Tuesday, December 12, 2017

india one drone video

Sharing this wonderful aerial view of the India One solar concentrator.

India one - Solar Thermal Power Plant from Freysteinn on Vimeo.

The application is a solar thermal power plant at an institution, Brahma Kumaris.

There is 16 hours of heat storage at the focus of each concentrated beam and all are joined, all 700+. The reflectors are made on-site.

For your interest.


Another video shows construction.

Friday, December 01, 2017

refrigerator 5

INDEX to the series

I have a new refrigerator! Actually, a friend's three year old model since she was wanting to upgrade. I feel like it is a new fridge (new to me!)

It is like new clean, full of food, and has been working steadily (and hopefully efficiently!) for the last two weeks. It is quiet and seems to be using less energy.

We had some concern as we had to lay the fridge on its back for the short ride here (about 5km) but I let it sit overnight before plugging it in. There is lots written on the web about this question of how to safely transport a refrigerator.

Mine did trip out after reaching temperature and the temperature inside rose for several hours but it came back on by itself and rapidly got to the prescribed temperatures (about zero F for the freezer and about 40F for the refrigerator.) The control (actually there is only one!) is at mid point. I have big clunky heavy mechanical industrial thermometers that I know to be accurate inside each compartment.

Readers will know that I had been controlling the old fridge use of peak power with a timer. Basically the fridge was OFF during peak power billing periods. The fridge would come ON at the end of peak power.

Even with the old fridge, I was able to cruise through the hottest summer day without loosing any ice cream. I was surprised given the condition at the bottom of the old fridge door seal which was torn but not really visible until it got moved out.

With the old fridge, I had done an experiment to add insulation to the outside of the freezer compartment of the old fridge. The added insulation did not make as much of a difference as I had hoped. The graph is a quick look at the data for fridge performance with changing ambient temperature. The blue dots are the insulated fridge, the red dots are with insulation removed (on July 13). I would have expected two parallel best fit lines. I did not plot the best fit for the red. I don't think I have enough data for the uninsulated case but all the red dots clearly land to the left of the blue dot cluster so there was a difference, just not as much as I had hoped.

I will have to wait until the furnace is no longer required next Spring to gather date using the same method but I added a plug in energy meter to the fridge so I will have another way to know the energy use.

On Aug 1, I had installed a plug-in power meter in line with the fridge timer. So I have two plug in devices in line with my refrigerator. One to measure (the first one in the wall) and another to control run time. I also have the same two devices in line with the freezer. I have been reading and then resetting the power meters at the beginning of each month.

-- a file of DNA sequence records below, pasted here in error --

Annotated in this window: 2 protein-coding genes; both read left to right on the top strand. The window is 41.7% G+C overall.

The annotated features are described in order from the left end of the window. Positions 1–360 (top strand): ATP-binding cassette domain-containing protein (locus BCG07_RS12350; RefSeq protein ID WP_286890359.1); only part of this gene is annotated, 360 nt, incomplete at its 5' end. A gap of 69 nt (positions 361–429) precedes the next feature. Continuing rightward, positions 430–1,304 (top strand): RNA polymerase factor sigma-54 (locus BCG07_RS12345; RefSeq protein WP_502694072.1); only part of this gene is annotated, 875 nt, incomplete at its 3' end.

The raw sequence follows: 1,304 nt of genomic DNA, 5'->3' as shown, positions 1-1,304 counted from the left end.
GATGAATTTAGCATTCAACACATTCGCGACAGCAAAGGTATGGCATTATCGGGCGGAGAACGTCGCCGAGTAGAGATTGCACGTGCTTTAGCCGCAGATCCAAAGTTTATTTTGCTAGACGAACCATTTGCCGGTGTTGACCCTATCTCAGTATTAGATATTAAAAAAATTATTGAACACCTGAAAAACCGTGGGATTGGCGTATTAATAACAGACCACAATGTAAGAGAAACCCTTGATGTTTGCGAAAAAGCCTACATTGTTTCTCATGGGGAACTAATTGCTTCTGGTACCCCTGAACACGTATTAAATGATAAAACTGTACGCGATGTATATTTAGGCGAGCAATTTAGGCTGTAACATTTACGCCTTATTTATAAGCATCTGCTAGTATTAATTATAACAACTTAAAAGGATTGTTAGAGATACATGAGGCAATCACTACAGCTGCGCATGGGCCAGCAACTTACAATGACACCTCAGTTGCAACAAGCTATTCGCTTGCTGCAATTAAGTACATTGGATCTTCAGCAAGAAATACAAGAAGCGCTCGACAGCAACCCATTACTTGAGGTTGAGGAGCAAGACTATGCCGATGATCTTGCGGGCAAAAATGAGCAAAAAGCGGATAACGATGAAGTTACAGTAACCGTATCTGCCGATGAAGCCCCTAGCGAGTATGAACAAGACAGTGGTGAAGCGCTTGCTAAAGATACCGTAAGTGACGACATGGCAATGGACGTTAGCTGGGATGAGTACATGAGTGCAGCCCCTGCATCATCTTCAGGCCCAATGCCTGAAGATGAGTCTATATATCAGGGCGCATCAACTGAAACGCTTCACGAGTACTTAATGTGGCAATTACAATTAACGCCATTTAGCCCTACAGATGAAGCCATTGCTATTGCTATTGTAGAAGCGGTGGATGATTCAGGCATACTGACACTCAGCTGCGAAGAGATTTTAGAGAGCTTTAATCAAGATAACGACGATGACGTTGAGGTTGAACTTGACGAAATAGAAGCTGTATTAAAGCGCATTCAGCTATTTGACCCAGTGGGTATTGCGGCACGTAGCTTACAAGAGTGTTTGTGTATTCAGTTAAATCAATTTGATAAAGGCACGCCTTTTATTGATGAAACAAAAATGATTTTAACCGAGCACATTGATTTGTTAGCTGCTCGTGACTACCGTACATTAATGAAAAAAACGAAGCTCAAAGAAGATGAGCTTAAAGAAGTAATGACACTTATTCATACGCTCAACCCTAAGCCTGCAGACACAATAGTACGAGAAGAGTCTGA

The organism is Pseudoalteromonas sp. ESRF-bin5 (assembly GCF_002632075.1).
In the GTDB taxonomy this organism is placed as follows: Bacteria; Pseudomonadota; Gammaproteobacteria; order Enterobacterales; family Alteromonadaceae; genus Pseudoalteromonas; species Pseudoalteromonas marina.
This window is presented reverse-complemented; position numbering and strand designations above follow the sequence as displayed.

So today I got my first look at a comparison. There was no fridge at that outlet for three days and then the new fridge took over about Nov 10. I am pleased to see that the very first reading of energy used with the new fridge was about one third of the months previous. That is probably optimistic. The freezer also seems to have done better this month compared to the previous three. The ambient temperature of both the basement and the main floor has dropped significantly with November now hovering around 15-20C rather than 20-25C of October which was a warm month.

Fridge40394014*16 << GOOD NEWS!

* Updated Jan 1: The November number for the fridge is mixed data. The first week is the old fridge. When the new fridge arrived, it was off for three days. The old fridge ran on another outlet until food was transferred and the old was unplugged. The new fridge usage was the balance of November from Nov 10.

That the new fridge uses MUCH less energy, LESS THAN HALF is shown with the December usage which was entirely on the new fridge.

This is a comparison of the old and new ENERGUIDE labels (the new is on the right) The new fridge is almost half the usage of the old. Close enough and nice to have this confirmed with my own data. The new fridge should make a big difference to lower my kWh use. The freezer has now become my highest usage refrigeration and my next target.

Thanks for your interest,

George Plhak
Lion's Head, Ontario, Canada

INDEX to the series

Wednesday, November 22, 2017

radon testing

Radon is a naturally occurring radioactive gas that may accumulate in a home. Radon is colourless and odourless; it can enter a home anywhere there is contact with the ground, such as basements. Testing is the only way to know if it is present. 

I have begun two long term radon gas tests in the basement of my old house. Radon gas in a dwelling or at work is a possibility in most parts of Canada and the US. We should test for radon in the places we spend the most time ie have the most exposure.

There are excellent web references and tons to read. I have never done a test for Radon.

I was excited to have a "free" kit offered by local Grey Bruce Public Health. I also purchased a long term test kit (SKU 3616930 $43 with tax + $40 analysis report fee in six months) from Scott's Home Hardware to compare. My plan is to run both tests for six months (from today will be May 21 2018).

I have had most concern about where to place the test modules for the duration of the test. The kits and online info provide guidance. But if I followed it all, in my case, there would to be no place better than the middle of my living room on the main floor except it is adjacent to the kitchen which is a no-no. According to most instructions, I am to test in the lowest "lived-in" room in the house. A basement if it is finished and someone spends some amount of time down there.